Anne G. Morgan: This year, we attracted nearly 1,500 plays and each was read by one of our 200 volunteer readers—anyone who has spent time at the O’Neill or at the National Playwrights Conference and has seen our process, or has comparable professional experience. Each script gets one full read, and about half get two full reads in the initial read. The ultimate goal is to get each play read from cover to cover twice in the first round; until that’s possible, scripts are read twice if the reader has never read for us before, and then randomized. (Our full reader list is available on our website.) In addition to a summary of the play and a brief response, readers score on a scale of one to ten:

1–4: It’s not (yet) a play 

5–7: It’s insightful and fresh, but still not fully a play; or it’s fully realized, but the content doesn't show anything fresh; or it’s fully realized and original, but the play displeases the reader (triggering further investigation). 

8–10: It’s definitely a play with something sharp or insightful—a story we haven’t heard, or a familiar story told in a new way.

This scale is not written in stone and is widely interpreted by each individual reader. Additionally, we tell our readers that 20–25 percent of the total pool become semi-finalists and encourage them to bear that percentage in mind when moving work from their individual batch forward. First round reports come back in early January. Plays with a score of eight through ten definitely move to semi-final round. Scores of six and below do not. Sevens get a second look and if they are not moved on they get a PS on the notification letter saying the script caught our admiration. This year about 300 plays went on to the semi-final round, whose writers were invited in February to send an updated draft which is read by our artistic council. The artistic council is made up of industry professionals including directors, dramaturgs, and playwrights. These are people who spend much of their time working on new plays. Each script gets read by one artistic council member. As we already have reports on the plays from the first round, artistic council reports are a bit simpler—a few sentences on what works or doesn’t about the play and a rating on a scale of one through three. Scripts that are recommended by the artistic council are read again by literary office staff. Artistic council and literary office recommendations narrow the pool down to finalists.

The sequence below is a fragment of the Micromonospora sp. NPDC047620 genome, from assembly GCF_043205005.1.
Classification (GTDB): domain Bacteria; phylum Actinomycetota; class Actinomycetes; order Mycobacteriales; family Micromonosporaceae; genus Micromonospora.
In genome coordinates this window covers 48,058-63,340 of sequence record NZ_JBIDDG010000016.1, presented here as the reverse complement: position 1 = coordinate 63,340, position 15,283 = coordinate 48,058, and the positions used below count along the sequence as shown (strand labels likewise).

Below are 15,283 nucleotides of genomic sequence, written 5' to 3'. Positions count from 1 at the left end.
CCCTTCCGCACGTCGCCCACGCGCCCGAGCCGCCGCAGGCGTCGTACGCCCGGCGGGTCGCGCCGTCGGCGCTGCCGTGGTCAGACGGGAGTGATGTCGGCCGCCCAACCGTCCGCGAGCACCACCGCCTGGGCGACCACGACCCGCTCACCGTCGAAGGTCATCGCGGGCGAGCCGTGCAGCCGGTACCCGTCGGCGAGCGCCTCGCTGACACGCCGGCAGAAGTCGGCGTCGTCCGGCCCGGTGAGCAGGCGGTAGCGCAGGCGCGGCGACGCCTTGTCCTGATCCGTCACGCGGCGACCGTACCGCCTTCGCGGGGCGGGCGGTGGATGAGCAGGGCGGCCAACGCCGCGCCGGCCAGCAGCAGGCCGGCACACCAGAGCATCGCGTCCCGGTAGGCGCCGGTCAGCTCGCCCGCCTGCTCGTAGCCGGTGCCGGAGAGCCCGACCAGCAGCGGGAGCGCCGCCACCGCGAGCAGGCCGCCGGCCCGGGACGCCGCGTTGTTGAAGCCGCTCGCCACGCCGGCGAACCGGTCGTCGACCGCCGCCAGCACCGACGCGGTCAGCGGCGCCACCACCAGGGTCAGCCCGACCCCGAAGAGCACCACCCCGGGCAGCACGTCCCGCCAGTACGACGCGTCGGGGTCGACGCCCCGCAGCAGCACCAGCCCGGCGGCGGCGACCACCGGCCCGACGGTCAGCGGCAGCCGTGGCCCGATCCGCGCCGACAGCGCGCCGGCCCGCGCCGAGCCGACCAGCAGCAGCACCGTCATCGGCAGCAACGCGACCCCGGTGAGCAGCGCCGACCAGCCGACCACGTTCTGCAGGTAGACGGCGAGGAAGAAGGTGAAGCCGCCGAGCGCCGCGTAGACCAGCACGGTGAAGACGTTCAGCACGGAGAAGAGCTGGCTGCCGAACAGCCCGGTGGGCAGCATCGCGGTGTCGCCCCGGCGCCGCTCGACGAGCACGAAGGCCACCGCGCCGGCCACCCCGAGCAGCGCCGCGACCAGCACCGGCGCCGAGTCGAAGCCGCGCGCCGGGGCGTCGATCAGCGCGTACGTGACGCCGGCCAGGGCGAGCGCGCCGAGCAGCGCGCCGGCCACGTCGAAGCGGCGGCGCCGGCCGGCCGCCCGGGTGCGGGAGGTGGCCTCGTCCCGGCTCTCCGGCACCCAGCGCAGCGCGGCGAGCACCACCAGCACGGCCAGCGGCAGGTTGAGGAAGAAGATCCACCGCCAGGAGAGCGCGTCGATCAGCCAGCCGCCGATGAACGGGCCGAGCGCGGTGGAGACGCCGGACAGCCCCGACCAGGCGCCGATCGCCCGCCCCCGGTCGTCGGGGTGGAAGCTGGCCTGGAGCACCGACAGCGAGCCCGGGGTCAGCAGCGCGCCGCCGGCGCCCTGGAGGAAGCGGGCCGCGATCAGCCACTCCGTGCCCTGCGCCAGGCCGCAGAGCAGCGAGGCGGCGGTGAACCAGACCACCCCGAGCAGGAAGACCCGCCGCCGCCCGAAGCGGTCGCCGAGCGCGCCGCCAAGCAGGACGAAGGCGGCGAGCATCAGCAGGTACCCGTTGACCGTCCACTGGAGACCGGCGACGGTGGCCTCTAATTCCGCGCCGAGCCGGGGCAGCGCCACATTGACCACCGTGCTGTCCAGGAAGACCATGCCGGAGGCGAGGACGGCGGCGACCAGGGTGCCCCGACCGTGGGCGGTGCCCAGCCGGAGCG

The list comes down to forty-five to sixty-five finalists in March. Finalists are invited to send an updated draft, if there is one. By April, the final invitations are made to five to seven playwrights. Selected playwrights are chosen by NPC Artistic Director Wendy C. Goldberg. We do try to promote non-selected finalists with a recommendation letter that they can use for professional submissions, a recommendation on the New Play Exchange, and a listing on our website.

Justin: How much does “feasibility” play into your selection process? Would you take a play with a cast of twenty and a live donkey?

Paul: Yes. We have invited plays that with large casts that have taken us over budget. If a play excites us and the panel responds positively, then we want to support its development. I’ve come to believe that if an organization like ours identifies and devotes resources to a play of size and scope, it can have the effect of attracting the attention of producing theatres that might not otherwise have paid it attention. I never look at cast size until we have arrived at the finalist group of twelve to fifteen plays. We have always found a way to make our budget conform to our artistic responses, rather than the other way around.

a reading of a play outside
The cast of Mike Lew's Tiger Style! rehearse at the Eugene O'Neill Theater Center. Photo by A. Vincent Scarano.

When we are reading for the season, feasibility is talked about after artistic merit. If a project that has a cast of twenty and a live donkey gets everyone so excited that they can’t talk about anything else then chances are we’ll do it. If that same play garners a more lackluster response then we won’t.

Sarah: When we are reading for the season, feasibility is talked about after artistic merit. If a project that has a cast of twenty and a live donkey gets everyone so excited that they can’t talk about anything else then chances are we’ll do it. If that same play garners a more lackluster response then we won’t. It’s also about artistic and financial balance: if we are doing an ambitious musical, then chances are we can’t also do that play with a donkey. The same things goes for The Ground Floor Summer Residency Lab selection, but with a way smaller budget to tend to.

Anne: Feasibility has a very small role in the selection process; we tend not to even look at cast sizes until the finalist round. Ultimately, we’re unlikely to have a season that’s eight plays each with huge cast, but that has as much to do with stylistic and tonal variety of storytelling as it does with feasibility.

Justin: How much does your personal bias play into the final selection?